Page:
GM contamination is the unwanted escape and spread of GMOs or genetic material from GMOs to non-GM plants, animals and foods. This dispersal can occur through a number of ways, including pollen spread and seed escape, and mixing of food and feed. GM contamination is living pollution that can self-replicate. Such contamination can have negative environmental, social and economic impacts. So far, the impacts have been economic and social – so far, farmers have been the first to pay the price of GM contamination.
There have been escape events in Canada with GM canola, flax, wheat and pigs.
- Some escape events occurred with GMOs approved by our government (canola and flax), and others with experimental unapproved GM plants and animals (wheat and pigs).
- Some were isolated incidents (wheat and pigs), while others are widespread or ongoing contamination cases (canola and flax).
Herbicide-tolerant crop systems have encouraged the use of herbicides that reduce overall plant diversity in agricultural systems and can limit habitat and food sources for other important organisms.
Monarch butterfly populations have declined by more than 90% in under 20 years. It is estimated that the butterflies may have lost more than 165 million acres of habitat in this time-frame largely due to the increase in the use of the herbicide glyphosate, which kills the common milkweed that the butterfly needs to breed. Click here for detailed information from the Centre for Food Safety US.
Click here to read CBAN’s comments to the Environment and Climate Change Canada calling for the Species at Risk Public Registry office to designate the Monarch butterfly as an endangered species.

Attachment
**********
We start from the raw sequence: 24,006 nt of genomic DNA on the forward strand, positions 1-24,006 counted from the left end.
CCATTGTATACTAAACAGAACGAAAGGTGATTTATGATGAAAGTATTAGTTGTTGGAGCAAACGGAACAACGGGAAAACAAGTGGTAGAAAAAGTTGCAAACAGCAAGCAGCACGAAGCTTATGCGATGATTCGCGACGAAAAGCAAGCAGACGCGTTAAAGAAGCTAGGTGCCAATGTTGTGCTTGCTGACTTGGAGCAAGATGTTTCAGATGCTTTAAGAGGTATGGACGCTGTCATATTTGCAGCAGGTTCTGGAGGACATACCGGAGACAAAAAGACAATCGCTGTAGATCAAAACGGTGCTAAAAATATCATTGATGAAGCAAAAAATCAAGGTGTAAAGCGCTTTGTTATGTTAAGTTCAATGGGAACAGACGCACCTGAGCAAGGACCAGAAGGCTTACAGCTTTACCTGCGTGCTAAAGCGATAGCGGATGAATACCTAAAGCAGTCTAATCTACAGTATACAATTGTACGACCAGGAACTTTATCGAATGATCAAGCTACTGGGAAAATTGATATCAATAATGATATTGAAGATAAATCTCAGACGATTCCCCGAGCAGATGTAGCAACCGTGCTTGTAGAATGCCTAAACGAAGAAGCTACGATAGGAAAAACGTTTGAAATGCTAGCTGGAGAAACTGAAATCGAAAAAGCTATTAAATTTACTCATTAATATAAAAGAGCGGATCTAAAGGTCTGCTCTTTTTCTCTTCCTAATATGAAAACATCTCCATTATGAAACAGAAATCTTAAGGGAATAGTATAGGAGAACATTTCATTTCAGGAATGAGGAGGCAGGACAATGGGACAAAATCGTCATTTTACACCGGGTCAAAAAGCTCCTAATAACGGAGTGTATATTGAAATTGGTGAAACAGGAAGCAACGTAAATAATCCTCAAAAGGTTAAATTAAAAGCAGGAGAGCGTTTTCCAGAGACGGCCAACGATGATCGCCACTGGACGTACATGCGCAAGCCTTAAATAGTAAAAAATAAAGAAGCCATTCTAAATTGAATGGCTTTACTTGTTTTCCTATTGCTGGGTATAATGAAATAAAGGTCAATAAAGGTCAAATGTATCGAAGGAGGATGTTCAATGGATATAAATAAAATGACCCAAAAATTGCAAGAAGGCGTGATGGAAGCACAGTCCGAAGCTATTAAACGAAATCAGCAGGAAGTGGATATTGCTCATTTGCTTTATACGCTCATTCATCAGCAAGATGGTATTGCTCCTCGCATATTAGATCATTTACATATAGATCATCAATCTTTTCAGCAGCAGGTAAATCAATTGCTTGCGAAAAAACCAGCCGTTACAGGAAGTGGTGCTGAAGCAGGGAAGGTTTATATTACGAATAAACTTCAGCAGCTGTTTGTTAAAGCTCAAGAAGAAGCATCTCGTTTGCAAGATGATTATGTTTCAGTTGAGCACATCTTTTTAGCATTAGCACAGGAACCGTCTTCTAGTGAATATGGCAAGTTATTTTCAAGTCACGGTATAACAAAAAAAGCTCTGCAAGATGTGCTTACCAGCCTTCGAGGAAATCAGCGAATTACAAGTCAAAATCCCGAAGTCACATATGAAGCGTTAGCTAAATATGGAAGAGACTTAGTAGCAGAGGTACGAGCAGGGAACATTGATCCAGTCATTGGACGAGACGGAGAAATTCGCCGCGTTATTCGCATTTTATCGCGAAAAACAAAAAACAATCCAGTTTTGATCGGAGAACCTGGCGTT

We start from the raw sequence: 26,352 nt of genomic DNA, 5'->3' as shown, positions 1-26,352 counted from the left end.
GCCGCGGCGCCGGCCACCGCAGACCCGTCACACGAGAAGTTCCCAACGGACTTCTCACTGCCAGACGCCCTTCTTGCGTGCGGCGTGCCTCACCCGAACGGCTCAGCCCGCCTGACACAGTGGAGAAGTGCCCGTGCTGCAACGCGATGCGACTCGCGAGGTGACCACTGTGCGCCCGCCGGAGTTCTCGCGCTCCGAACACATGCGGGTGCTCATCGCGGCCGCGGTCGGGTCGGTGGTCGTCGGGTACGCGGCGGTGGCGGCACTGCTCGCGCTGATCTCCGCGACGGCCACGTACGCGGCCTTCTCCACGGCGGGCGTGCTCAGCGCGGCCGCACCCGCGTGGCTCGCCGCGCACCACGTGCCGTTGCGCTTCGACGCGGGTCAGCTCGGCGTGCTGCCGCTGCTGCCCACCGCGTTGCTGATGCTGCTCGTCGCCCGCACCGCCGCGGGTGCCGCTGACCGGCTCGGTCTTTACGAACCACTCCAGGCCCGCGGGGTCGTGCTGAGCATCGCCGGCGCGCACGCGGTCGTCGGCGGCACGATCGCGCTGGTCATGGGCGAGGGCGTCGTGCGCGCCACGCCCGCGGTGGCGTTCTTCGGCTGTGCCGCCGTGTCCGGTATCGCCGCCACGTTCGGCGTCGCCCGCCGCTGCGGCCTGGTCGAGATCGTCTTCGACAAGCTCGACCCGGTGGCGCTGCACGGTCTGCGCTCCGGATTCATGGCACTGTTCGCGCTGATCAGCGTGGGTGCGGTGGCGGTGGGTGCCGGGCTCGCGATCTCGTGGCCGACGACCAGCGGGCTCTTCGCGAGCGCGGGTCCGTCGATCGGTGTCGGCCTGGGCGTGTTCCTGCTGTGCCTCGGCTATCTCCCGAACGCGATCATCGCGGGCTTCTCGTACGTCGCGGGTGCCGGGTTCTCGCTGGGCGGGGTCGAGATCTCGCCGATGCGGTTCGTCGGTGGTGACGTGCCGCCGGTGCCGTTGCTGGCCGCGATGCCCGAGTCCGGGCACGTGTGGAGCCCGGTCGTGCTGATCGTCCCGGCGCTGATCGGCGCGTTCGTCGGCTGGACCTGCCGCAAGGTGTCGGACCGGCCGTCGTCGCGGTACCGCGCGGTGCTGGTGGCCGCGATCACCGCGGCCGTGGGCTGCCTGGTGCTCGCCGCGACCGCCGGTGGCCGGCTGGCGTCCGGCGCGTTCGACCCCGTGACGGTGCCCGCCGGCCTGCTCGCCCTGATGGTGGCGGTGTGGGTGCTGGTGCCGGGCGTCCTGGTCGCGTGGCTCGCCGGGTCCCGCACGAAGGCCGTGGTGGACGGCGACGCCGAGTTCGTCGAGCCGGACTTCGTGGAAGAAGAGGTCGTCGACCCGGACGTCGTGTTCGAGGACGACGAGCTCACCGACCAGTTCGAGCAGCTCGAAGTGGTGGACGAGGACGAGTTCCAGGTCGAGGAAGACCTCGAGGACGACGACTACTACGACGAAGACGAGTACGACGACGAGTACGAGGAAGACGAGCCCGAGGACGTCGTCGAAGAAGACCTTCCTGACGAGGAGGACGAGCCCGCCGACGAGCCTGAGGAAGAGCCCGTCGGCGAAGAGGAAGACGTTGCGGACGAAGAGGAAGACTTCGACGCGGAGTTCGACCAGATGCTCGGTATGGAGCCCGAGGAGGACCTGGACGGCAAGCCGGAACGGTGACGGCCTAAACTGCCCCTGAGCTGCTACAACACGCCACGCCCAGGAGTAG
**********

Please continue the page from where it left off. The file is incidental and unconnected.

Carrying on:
Pollen and other plant parts containing toxins from genetically engineered insect-resistant (Bt) corn are washing into streams near cornfields. Lab trials showed that consumption of Bt corn byproducts produces increased mortality and reduced growth in caddisflies, aquatic insects that are related to the pests targeted by the toxin in Bt corn.
The Nature Institute has established a project called “Nontarget Effects of Genetic Manipulation” to “make evidence about the wide-ranging and never wholly predictable effects of genetic engineering readily accessible to concerned citizens, policy makers, and scientists.” Click here to read their introductory paper “Understanding the Nontarget Effects of Genetic Manipulation.”
“When foreign genes are introduced into an organism, creating a transgenic organism (commonly called a genetically modified or genetically engineered organism), the results for the organism and its environment are almost always unpredictable. The intended result may or may not be achieved in any given case, but the one almost sure thing is that unintended results – nontarget effects – will also be achieved…Nontarget effects within the host organism are not necessarily due only to the gene directly related to the intended effect. There are numerous ways in which the genetic manipulation can affect changes in the host organism. Although the genetic intervention may seem simple, in reality one is dealing with a complex web of relations that can be altered in manifold ways.”